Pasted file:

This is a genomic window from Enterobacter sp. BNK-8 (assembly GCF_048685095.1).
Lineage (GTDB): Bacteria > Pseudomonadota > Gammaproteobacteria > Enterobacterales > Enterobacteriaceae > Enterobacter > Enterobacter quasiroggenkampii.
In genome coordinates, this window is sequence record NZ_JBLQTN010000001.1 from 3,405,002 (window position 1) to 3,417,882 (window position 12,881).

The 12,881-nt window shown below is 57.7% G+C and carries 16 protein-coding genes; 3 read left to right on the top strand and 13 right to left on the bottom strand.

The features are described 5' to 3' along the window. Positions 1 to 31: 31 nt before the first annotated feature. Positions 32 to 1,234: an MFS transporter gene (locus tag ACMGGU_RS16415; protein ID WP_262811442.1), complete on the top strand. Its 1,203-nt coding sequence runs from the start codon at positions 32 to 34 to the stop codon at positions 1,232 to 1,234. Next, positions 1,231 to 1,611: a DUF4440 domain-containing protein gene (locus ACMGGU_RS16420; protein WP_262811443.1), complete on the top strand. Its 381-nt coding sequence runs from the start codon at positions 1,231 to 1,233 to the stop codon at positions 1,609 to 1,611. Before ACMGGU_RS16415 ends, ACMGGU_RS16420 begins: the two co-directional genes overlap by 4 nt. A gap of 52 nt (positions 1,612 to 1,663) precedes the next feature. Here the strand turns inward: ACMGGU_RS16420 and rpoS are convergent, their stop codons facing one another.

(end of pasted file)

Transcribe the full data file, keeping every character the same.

This is a genomic window from Enterobacter sp. BNK-8 (assembly GCF_048685095.1).
Lineage (GTDB): Bacteria > Pseudomonadota > Gammaproteobacteria > Enterobacterales > Enterobacteriaceae > Enterobacter > Enterobacter quasiroggenkampii.
In genome coordinates, this window is sequence record NZ_JBLQTN010000001.1 from 3,405,002 (window position 1) to 3,417,882 (window position 12,881).

The 12,881-nt window shown below is 57.7% G+C and carries 16 protein-coding genes; 3 read left to right on the top strand and 13 right to left on the bottom strand.

The features are described 5' to 3' along the window. Positions 1 to 31: 31 nt before the first annotated feature. Positions 32 to 1,234: an MFS transporter gene (locus tag ACMGGU_RS16415; protein ID WP_262811442.1), complete on the top strand. Its 1,203-nt coding sequence runs from the start codon at positions 32 to 34 to the stop codon at positions 1,232 to 1,234. Next, positions 1,231 to 1,611: a DUF4440 domain-containing protein gene (locus ACMGGU_RS16420; protein WP_262811443.1), complete on the top strand. Its 381-nt coding sequence runs from the start codon at positions 1,231 to 1,233 to the stop codon at positions 1,609 to 1,611. Before ACMGGU_RS16415 ends, ACMGGU_RS16420 begins: the two co-directional genes overlap by 4 nt. A gap of 52 nt (positions 1,612 to 1,663) precedes the next feature. Here the strand turns inward: ACMGGU_RS16420 and rpoS are convergent, their stop codons facing one another.